We do our best to keep groups (staff years, leadership groups etc…) together− at times deferring invitations until a whole group can be FOW members together.

An official invitation is sent to each year’s class of FOW inductees and then a follow-up email is sent to the full FOW membership introducing the new group with pictures and biographical information.

There’s no membership fee or related costs to be a FOW member. We host a FOW Weekend each year at camp on the Victoria Day holiday weekend – a great opportunity to enjoy camp with camp friends for three days. As well, there are numerous gatherings of FOW members on a regular basis throughout the year and in all sorts of places literally now around the world. Many FOW members get involved in short term projects with camp including: facilitating leadership canoe trips for one week in the summer; working with introductory periods at camp as the Director or a staff member; counselling at our youngest program (WEEnonah, a three day session for five to seven year olds): new staff interviews; Women’s Weekend leadership; work with specialty groups (we host a national bereavement camp program) assisting with opening and closing weekends; marketing and promotional assistance throughout the year (Camp Fairs and home visits); work on Committees and Task Forces; New Camper Open House weekends and much more!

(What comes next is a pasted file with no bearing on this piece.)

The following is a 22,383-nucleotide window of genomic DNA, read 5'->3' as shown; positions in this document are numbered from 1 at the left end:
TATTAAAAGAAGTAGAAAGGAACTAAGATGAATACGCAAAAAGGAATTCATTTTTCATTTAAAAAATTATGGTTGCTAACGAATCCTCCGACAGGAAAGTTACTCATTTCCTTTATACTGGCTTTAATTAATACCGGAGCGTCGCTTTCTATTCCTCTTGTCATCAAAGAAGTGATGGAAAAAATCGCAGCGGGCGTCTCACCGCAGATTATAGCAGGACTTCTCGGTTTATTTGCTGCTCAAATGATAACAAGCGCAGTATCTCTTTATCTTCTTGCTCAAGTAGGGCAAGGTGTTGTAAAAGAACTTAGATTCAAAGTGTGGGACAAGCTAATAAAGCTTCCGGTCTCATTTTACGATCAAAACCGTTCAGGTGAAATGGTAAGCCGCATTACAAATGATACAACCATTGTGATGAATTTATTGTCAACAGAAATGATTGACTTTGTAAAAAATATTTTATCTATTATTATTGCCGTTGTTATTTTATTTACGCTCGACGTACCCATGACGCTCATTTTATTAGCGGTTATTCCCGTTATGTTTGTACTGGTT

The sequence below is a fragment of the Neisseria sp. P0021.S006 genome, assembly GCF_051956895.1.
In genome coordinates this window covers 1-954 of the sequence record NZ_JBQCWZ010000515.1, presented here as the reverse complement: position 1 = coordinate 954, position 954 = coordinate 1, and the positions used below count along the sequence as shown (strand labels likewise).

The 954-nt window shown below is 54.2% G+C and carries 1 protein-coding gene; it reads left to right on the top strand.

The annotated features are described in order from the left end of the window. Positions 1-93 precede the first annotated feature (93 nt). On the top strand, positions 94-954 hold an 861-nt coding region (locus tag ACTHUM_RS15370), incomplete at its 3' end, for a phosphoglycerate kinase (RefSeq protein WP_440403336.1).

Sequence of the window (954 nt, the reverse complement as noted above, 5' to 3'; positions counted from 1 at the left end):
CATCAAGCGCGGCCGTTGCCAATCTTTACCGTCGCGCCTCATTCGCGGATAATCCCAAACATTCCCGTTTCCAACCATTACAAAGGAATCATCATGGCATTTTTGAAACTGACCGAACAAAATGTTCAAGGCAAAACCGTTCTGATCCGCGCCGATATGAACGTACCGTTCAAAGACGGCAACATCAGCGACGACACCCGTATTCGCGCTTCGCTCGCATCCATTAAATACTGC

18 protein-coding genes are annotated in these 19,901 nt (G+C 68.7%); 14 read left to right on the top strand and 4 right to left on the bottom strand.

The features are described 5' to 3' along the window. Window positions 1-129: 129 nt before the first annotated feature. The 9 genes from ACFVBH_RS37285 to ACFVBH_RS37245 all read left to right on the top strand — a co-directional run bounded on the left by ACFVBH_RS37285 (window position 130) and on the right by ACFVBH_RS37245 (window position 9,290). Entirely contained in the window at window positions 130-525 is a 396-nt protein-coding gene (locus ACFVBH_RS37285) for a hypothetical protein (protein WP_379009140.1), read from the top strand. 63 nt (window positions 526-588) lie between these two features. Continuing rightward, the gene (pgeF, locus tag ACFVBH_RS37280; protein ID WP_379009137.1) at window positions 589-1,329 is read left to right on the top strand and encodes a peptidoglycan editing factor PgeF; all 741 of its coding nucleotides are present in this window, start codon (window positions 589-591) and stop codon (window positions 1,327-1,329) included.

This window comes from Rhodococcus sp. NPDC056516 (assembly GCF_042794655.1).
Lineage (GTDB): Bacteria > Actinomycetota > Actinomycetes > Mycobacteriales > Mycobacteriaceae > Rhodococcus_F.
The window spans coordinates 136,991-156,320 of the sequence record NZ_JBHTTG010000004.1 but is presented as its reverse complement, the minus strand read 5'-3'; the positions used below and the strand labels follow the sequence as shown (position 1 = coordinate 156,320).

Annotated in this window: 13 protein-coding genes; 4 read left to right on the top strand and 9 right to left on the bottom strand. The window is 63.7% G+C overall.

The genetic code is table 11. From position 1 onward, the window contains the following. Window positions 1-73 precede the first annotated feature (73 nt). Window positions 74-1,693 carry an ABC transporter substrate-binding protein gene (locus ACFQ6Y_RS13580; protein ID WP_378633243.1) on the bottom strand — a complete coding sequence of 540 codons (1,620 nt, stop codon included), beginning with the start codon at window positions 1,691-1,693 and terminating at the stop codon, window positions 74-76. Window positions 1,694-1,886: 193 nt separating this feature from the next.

We typically send fifteen to twenty mass emails annually to update everyone on what’s happening with camp and in everyone’s lives.

Most significantly, with FOW members living in seventeen countries on five continents, there is a real connectedness that occurs through this group. There have been FOW folks at camp with us stretching back (in many cases) now for decades. What many people have realized is that when they leave camp, they can still have a very real attachment to it through FOW.

There are so many positives. Our alumni are not only aware of the evolution of our camp’s experience but often are directly involved in the visioning and facilitation of these changes. FOW members are the best Ambassadors possible and, many find themselves now parents of “next generation” campers.